Kealani Cook is Kanaka Maoli originally from Waimea on Hawaiʻi Island. He is an Associate Professor of History in the Humanities Department at the University of Hawai‘i at West O’ahu. Cook believes that history should be a study of power structures and how power is negotiated and fought over. At the University of Hawai’i he teaches classes on Hawaiian and Pacific Hisotry. His research interests focus on ties between the peoples of OCeania.
Cook is the author of the book Return to Kahiki: Native Hawaiians in Oceania (2018), which shows how between 1850 and 1907, Native Hawaiians sought to develop relationships with other Pacific Islanders that reflected how they viewed not only themselves as a people but their wider connections to Oceania and the globe. Kealani Cook analyzes the relatively little-known experiences of Native Hawaiian missionaries, diplomats, and travelers, shedding valuable light on the rich but understudied accounts of Hawaiians outside of Hawaiʻi. He also illuminates how Native Hawaiian views of other islanders typically corresponded with their particular views and experiences of the Native Hawaiian past.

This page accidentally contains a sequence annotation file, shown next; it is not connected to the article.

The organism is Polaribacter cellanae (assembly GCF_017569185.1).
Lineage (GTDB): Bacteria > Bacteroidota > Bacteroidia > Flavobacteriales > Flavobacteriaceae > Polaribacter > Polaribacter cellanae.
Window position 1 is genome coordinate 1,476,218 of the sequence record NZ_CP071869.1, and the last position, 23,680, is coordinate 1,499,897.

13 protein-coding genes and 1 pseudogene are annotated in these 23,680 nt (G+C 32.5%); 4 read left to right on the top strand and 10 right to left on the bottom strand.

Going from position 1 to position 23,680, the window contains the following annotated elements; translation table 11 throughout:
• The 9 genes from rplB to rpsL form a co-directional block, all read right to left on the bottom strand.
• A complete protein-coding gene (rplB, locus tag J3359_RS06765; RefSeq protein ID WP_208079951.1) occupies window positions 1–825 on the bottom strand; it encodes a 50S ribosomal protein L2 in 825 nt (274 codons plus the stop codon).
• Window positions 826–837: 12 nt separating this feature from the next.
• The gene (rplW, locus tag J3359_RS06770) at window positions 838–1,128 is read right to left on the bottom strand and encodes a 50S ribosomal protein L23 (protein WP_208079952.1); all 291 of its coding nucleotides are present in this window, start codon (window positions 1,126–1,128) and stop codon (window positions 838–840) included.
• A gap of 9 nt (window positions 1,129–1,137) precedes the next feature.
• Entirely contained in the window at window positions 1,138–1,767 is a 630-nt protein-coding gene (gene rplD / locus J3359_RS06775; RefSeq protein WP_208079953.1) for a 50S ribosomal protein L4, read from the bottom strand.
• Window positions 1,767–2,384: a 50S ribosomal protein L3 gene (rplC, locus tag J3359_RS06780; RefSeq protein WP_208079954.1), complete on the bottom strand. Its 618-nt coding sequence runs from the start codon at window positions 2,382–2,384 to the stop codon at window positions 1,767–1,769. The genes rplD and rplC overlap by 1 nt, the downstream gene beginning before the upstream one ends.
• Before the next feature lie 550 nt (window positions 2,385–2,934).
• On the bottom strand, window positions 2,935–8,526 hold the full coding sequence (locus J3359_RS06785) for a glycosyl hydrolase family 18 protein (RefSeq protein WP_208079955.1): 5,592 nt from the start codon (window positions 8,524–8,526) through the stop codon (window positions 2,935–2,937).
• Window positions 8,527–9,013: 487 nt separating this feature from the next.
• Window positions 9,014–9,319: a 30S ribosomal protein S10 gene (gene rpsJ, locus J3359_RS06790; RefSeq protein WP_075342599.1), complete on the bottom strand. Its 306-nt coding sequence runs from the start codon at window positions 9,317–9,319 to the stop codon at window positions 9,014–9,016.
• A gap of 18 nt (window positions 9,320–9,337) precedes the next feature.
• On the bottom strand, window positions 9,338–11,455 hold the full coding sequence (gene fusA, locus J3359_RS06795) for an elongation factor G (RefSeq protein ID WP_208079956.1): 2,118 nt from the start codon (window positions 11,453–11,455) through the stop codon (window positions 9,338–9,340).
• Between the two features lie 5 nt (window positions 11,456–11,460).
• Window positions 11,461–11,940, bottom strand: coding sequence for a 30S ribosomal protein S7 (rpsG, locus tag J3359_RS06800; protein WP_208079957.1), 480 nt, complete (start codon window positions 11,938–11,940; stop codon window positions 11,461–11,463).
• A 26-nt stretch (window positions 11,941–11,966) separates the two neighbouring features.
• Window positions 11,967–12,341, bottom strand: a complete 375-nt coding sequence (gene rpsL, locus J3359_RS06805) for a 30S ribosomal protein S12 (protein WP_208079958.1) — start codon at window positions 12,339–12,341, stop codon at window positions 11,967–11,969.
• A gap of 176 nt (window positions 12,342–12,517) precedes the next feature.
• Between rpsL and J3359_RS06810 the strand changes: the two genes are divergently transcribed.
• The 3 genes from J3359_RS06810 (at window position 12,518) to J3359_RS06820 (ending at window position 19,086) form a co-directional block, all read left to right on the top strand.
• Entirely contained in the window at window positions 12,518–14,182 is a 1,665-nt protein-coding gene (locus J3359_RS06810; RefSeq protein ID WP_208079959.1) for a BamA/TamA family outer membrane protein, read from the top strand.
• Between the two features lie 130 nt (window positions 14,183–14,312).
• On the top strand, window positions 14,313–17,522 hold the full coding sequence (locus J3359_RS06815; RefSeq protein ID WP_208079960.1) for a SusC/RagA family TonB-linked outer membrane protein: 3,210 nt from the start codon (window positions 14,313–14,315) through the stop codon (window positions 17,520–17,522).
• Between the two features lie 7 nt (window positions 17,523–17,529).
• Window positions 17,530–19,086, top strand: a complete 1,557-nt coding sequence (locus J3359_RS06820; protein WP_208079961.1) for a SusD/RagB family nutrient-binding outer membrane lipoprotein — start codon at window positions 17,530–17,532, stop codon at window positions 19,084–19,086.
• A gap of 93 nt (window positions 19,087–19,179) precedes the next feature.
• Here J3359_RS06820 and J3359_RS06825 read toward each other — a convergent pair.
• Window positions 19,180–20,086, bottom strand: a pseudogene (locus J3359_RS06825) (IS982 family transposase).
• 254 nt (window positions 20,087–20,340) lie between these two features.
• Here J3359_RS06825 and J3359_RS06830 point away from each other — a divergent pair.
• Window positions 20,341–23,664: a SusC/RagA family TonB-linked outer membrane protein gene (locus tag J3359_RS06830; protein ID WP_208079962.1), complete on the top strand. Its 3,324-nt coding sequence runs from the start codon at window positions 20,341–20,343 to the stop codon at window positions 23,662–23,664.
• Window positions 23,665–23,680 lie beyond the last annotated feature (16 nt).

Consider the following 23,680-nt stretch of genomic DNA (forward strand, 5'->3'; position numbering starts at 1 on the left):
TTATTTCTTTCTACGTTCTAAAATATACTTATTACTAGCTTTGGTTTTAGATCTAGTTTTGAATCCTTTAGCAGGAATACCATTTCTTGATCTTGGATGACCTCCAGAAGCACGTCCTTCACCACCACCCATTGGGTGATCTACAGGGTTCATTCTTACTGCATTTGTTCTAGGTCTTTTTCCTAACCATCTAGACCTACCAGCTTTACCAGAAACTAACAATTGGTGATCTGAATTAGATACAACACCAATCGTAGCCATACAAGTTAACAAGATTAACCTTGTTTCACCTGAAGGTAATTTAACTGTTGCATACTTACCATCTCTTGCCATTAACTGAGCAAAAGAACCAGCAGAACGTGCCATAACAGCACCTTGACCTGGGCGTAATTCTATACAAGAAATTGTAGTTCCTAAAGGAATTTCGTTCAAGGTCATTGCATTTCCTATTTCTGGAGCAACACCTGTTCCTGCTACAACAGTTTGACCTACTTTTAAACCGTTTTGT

P.S. he is not related to Captain “Kapena Kuke ‘Ia” Cook.
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Select Recent Work:
Cook, Kealani. “Native Hawaiians in Oceania,” Puuhonua Puuhuluhulu. September 21, 2020. https://www.youtube.com/watch?v=BuwH2ugiMr0
Cook, Kealani. Return to Kahiki: Native Hawaiians in Oceania. Studies in North American Indian History. Cambridge, United Kingdom: Cambridge University Press, 2018.
Cook, Kealani. “Ke Ao a Me Ka Pō: Postmillennial Thought and Native Hawaiian Foreign Mission Work.” American Quarterly 67, no. 3 (2015): 887–912.